Both a contract and/or terms and conditions should always state with specificity the general payment terms and stipulate any late payment penalties, non-payment and debt collection possibilities. When a late fee policy is put in place, it will likely deter a client from failing to pay or making an untimely payment, to avoid any additional fees being added to their unpaid balance. With that being said, you as the business owner may implement “late fee reminders” when the invoice has been sent out and is reaching its deadline for payment.

Contact with Client

Frequent contact with your client is vital when dealing with unpaid balances. Before working with anyone, it is recommended to maintain multiple forms of communication from the very start, such as their phone number, email and home address. If the client has a spouse, their contact information should be kept as well, just in case your attempts to get through to your client are unsuccessful.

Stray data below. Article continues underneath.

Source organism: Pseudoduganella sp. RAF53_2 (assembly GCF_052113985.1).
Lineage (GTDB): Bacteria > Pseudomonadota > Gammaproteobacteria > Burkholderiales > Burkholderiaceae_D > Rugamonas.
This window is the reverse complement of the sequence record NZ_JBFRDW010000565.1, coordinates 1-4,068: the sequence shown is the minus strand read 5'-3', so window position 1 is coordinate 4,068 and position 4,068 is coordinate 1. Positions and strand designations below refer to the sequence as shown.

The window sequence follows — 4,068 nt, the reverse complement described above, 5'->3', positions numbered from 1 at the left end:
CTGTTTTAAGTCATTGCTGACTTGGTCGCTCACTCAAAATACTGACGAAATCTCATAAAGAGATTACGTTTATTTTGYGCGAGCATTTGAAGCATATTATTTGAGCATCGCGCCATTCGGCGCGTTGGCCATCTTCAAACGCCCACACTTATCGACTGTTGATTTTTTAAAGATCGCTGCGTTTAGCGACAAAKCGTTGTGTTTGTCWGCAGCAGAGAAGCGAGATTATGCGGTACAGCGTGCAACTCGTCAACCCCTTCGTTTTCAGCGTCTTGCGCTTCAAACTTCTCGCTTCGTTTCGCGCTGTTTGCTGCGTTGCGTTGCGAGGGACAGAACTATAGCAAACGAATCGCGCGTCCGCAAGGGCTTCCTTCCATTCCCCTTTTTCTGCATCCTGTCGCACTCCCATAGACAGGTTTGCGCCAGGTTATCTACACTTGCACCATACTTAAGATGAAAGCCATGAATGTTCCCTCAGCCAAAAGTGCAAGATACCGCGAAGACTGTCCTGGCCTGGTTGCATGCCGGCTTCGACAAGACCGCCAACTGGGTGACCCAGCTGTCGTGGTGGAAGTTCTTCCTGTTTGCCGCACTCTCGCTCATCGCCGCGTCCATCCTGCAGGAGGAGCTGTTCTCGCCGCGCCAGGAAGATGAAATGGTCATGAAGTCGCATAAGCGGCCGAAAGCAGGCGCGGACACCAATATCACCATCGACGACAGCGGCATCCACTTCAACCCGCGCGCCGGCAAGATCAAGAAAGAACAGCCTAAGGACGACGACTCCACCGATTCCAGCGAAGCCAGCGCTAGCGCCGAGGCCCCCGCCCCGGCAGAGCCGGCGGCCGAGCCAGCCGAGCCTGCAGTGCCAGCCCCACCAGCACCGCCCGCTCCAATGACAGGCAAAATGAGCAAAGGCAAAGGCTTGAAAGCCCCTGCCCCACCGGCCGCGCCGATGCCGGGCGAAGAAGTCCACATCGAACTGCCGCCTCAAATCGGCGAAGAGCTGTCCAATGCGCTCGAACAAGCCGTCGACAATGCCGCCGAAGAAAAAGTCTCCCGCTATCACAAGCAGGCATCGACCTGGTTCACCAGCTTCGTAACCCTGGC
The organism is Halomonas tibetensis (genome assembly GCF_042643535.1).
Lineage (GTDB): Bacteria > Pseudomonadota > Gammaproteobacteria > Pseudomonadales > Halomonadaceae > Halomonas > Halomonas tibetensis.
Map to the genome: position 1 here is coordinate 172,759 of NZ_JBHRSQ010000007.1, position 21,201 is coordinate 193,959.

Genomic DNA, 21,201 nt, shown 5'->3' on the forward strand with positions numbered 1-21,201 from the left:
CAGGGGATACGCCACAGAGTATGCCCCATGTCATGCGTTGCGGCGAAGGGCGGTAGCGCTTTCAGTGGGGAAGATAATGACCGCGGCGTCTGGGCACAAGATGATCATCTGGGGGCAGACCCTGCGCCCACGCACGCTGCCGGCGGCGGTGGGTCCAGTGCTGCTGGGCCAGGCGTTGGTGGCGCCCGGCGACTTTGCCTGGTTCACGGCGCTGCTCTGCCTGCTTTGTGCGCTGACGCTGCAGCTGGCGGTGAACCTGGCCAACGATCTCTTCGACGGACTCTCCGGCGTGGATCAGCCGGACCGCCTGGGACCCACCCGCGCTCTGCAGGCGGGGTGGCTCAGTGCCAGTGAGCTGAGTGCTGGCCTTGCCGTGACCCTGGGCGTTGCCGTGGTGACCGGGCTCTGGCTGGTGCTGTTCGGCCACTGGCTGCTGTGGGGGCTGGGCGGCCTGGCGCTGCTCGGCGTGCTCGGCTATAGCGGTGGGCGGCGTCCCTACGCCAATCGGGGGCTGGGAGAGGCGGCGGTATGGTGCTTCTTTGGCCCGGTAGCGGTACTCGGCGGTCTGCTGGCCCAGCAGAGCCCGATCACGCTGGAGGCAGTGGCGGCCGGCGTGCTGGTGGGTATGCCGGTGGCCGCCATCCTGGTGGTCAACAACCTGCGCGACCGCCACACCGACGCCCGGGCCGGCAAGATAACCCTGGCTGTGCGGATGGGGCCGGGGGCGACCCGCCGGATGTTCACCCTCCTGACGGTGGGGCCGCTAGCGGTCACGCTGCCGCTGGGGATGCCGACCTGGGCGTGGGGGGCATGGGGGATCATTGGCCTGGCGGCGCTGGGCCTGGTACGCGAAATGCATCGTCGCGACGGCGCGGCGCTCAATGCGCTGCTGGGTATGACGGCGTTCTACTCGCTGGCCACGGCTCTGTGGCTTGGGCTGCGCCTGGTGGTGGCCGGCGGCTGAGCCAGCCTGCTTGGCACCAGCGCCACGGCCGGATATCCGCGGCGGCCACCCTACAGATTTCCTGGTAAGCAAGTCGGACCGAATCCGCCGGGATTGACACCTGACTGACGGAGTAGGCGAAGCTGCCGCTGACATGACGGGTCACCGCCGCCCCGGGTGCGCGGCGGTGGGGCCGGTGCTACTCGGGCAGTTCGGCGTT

Communications in form of email, text messages and/or any other written communication is a way of putting them on notice of the situation, it also offers a paper trail providing that you have made repeated attempts to recover the debt. If an invoice has become overdue, it would help to send an email reminder to the client, this ensures that the client is once again notified of the outstanding bill. Nonetheless, your part of the bargain has been fulfilled and it is up to the client to rightfully pay what is owed, so if the balance remains outstanding, try calling the client or setting up a meeting and ask in person. All of these options should be exhausted before attempting to take legal action.

Taking Legal Action

If you feel as though you have exhausted all of your options, you can try reaching out to your client in form of a demand letter. This letter will politely express the facts and will include a reference to the invoice(s) that remain unpaid and your demand to recover those payments by a specific deadline. To conclude your letter, you may express your wishes to pursue legal action against your client if they chose not to cooperate with the letter.